Stationary bike company launches interactive exercise video game

The game will adapt the tracks and their exercise routines according to the music played (Photo: Peloton)

Electronic exercise device company Peloton announced a new video game that will make use of your gadgets so that users can advance both with their physical practices and within the virtual experience.

Is about Lanebreak, a rhythm game to be included within the same machines to collaborate in a more interactive way in the exercise routines of the users.

The way the title will work is that it will appear as one of the options available to use with the stationary bike’s own screen of the brand and will use the pedals of the same machine to recognize the movements of the user.

The game itself will focus on guide a tire along an obstacle course with very cyberpunk neon lights like the classic Tron while using the resistance knob to change lanes as required.

As explained by the company, this game will focus especially on music and its inclusion in the exercise routine. The cadence and the specific movements that will have to be carried out will be adapted to the time of the game music.

The way the music will affect the game more specifically will be through specific playlists adapted to different forms and exercise routines together with predetermined distances that you want to travel. Of course, each level will have the option to choose the desired level of difficulty and that will be seen in the type of content within the chosen routine.

The look of the game is quite similar to rhythm-based action titles like Audiosurf Or until Thumper characterized by rapid movements on seemingly endless tracks while obstacles appear in time with the music.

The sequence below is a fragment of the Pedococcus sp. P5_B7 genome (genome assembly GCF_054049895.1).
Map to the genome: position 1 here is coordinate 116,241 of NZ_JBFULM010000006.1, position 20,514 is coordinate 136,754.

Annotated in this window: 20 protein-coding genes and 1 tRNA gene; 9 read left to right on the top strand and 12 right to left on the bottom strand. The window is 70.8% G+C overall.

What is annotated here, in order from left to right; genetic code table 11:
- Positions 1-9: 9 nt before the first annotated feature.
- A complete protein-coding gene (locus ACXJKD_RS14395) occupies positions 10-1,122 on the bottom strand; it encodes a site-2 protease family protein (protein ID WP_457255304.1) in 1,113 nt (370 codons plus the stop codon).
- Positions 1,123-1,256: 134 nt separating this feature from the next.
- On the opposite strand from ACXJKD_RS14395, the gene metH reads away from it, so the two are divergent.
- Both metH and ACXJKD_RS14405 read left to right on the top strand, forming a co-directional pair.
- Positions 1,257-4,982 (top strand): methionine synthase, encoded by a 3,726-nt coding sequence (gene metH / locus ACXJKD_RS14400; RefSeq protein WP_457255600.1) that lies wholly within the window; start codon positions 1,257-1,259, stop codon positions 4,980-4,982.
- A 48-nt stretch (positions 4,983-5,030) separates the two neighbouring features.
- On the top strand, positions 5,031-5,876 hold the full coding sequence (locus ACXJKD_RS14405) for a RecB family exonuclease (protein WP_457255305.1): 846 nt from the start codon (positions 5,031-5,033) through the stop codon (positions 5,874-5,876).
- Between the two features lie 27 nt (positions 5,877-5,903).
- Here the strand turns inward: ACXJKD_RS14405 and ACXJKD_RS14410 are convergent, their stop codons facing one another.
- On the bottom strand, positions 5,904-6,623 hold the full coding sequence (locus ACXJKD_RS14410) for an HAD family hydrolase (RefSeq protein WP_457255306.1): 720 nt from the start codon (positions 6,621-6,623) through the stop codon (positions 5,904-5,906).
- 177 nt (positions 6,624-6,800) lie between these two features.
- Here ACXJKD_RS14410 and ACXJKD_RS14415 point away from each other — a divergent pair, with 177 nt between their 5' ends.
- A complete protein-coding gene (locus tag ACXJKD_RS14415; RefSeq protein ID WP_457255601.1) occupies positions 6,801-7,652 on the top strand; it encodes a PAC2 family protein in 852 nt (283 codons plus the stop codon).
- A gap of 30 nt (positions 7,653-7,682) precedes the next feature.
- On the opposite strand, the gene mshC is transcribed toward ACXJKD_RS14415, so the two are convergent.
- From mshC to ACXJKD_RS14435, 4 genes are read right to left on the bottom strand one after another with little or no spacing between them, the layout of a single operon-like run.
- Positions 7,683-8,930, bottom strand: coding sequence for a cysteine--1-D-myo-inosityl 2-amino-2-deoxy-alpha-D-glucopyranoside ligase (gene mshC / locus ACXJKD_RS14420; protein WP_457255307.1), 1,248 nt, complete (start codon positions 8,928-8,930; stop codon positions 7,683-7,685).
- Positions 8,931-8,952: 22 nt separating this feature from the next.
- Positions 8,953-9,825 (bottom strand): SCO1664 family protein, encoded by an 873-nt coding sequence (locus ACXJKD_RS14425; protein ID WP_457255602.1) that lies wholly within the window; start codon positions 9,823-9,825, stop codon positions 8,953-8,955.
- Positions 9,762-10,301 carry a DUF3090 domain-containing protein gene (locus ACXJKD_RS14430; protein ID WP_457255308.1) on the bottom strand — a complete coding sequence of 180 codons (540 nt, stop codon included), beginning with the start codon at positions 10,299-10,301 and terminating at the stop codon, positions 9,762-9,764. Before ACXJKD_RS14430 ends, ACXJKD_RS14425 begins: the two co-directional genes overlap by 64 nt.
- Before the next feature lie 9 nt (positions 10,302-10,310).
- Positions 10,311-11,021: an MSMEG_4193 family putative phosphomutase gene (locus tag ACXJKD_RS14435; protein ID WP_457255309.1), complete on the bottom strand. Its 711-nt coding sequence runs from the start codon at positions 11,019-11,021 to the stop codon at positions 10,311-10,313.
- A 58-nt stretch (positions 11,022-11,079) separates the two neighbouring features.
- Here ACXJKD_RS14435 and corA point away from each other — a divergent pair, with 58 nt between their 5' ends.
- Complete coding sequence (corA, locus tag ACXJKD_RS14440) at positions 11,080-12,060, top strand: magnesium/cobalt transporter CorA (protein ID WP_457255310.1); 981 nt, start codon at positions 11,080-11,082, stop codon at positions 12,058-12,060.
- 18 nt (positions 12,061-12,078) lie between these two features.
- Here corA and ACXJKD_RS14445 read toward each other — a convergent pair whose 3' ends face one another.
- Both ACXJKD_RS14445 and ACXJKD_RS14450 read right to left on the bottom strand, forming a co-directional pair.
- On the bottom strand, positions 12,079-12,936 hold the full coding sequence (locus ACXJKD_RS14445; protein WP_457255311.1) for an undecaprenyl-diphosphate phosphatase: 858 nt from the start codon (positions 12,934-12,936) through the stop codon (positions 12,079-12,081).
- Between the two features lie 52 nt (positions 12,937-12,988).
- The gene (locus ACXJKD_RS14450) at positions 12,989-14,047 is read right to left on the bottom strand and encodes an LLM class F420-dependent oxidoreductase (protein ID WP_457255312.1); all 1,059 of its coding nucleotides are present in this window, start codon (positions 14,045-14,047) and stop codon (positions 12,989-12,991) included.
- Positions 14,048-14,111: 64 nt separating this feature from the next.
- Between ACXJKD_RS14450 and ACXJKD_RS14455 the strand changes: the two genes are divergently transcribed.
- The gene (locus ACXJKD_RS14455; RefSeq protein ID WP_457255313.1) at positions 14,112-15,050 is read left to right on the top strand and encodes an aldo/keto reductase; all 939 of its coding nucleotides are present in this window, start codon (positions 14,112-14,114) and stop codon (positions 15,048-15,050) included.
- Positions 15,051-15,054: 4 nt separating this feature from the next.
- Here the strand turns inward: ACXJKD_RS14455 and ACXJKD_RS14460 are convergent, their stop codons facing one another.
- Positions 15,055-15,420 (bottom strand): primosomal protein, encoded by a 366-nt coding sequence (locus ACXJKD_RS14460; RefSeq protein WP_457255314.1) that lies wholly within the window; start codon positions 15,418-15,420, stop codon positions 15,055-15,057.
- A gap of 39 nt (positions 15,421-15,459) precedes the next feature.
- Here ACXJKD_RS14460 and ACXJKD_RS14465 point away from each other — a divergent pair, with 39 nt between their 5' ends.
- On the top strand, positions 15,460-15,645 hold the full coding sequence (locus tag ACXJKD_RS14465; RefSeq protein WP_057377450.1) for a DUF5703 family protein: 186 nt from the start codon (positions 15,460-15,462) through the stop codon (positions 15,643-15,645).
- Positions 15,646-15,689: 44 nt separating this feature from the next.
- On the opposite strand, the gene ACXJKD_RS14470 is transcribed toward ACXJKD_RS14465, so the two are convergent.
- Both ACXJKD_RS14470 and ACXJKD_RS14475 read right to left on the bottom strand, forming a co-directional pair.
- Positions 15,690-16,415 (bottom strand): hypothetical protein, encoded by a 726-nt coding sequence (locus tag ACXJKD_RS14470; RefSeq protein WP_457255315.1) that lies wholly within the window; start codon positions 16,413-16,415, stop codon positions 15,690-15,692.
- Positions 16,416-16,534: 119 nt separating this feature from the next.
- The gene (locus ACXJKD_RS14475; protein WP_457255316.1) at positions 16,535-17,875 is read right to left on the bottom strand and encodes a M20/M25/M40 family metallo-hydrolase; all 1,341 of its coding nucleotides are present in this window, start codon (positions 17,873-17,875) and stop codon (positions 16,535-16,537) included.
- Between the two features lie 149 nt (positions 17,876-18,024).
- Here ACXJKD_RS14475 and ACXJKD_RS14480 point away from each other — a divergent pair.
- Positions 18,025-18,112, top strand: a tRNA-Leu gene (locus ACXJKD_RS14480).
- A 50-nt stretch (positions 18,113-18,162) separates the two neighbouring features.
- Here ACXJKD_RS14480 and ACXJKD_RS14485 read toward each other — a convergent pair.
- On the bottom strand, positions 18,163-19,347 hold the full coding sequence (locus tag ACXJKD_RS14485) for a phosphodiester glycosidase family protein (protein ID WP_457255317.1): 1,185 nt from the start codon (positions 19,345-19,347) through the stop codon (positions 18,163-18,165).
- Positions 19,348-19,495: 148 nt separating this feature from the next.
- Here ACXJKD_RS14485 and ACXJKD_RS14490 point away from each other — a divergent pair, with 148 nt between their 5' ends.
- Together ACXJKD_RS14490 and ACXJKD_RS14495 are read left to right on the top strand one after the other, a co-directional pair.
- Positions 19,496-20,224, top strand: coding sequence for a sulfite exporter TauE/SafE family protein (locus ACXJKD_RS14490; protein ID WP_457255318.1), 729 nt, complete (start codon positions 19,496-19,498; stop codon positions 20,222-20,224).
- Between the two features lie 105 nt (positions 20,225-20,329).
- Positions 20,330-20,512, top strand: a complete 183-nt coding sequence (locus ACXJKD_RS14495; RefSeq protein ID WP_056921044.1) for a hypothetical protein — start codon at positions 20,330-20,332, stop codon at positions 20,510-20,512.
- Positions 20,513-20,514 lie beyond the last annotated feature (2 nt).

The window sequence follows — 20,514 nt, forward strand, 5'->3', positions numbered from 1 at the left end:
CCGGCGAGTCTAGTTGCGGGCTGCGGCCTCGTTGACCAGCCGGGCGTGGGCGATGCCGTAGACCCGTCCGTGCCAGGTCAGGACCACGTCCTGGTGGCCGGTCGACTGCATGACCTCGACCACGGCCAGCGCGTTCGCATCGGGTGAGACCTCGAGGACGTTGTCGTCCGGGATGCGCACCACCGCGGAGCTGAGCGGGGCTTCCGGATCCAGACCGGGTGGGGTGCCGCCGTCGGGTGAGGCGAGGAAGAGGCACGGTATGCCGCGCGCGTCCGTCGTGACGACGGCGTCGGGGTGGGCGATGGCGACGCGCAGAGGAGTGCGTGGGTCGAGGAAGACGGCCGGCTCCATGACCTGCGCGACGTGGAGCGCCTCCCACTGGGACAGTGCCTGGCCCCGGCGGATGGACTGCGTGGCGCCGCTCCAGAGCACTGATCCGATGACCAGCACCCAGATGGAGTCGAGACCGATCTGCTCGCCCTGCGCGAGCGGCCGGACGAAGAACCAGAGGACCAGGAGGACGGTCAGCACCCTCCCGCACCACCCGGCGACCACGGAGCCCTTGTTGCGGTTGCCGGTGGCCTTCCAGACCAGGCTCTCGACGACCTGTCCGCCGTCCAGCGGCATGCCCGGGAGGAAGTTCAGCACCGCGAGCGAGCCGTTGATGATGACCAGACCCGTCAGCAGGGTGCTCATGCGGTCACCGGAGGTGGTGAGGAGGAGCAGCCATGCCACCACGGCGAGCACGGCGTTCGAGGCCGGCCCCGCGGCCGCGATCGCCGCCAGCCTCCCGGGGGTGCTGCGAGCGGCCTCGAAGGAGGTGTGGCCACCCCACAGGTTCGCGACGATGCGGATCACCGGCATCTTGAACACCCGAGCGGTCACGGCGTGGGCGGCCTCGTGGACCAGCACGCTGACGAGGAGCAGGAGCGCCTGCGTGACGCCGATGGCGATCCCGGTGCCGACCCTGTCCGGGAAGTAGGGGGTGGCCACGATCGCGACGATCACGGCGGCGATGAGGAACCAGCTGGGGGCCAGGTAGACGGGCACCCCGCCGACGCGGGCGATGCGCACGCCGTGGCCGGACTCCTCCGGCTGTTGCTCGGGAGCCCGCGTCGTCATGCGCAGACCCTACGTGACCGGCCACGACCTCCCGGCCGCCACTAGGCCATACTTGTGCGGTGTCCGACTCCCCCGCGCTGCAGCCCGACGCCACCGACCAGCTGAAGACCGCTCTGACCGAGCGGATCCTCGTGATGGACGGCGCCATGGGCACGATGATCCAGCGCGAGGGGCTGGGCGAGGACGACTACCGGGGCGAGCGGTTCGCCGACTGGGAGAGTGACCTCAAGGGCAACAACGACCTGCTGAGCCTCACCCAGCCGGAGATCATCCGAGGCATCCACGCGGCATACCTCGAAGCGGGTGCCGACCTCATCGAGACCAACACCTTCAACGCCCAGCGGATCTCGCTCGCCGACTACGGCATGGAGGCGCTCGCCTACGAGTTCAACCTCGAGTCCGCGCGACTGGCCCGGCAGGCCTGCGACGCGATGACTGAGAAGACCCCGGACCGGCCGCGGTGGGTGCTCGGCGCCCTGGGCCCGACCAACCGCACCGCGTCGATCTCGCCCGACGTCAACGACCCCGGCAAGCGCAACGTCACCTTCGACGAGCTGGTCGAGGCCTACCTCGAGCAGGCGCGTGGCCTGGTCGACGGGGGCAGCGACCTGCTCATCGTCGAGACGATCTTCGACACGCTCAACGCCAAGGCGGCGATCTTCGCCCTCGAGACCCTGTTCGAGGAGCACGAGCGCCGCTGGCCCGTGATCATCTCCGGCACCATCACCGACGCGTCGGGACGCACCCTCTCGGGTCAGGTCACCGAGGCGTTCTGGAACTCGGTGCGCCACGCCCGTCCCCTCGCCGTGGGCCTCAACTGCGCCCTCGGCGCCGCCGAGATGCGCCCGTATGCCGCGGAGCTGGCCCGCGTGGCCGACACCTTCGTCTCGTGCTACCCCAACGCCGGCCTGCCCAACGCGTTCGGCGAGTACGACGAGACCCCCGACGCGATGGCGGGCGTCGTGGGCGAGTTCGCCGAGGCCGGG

This news is surprising because it is about a change of direction within a software dedicated to exercise and no, as has usually been seen on previous occasions, video game consoles that enable the use of accessories or peripherals dedicated to physical exercise, as in the successful case of Ring Fit Adventure for Nintendo.

A similar example of this interaction between exercise markets and video games had previously met with the company Zwift, albeit with a much more competitive approach.

In the case of Zwift bikes, an entire online multiplayer network was created with the aim of offering tracks on a world scale that they adapt the use of the bicycle to its equivalent within the chosen location, which would be working as a training alternative for professional cyclists and also amateurs interested in professional-size tours.

These alternatives would be the response of the new markets by adapt active lifestyle habits to a digital environment, a trend that since last year has increasingly proven to capture the attention of people around the world.


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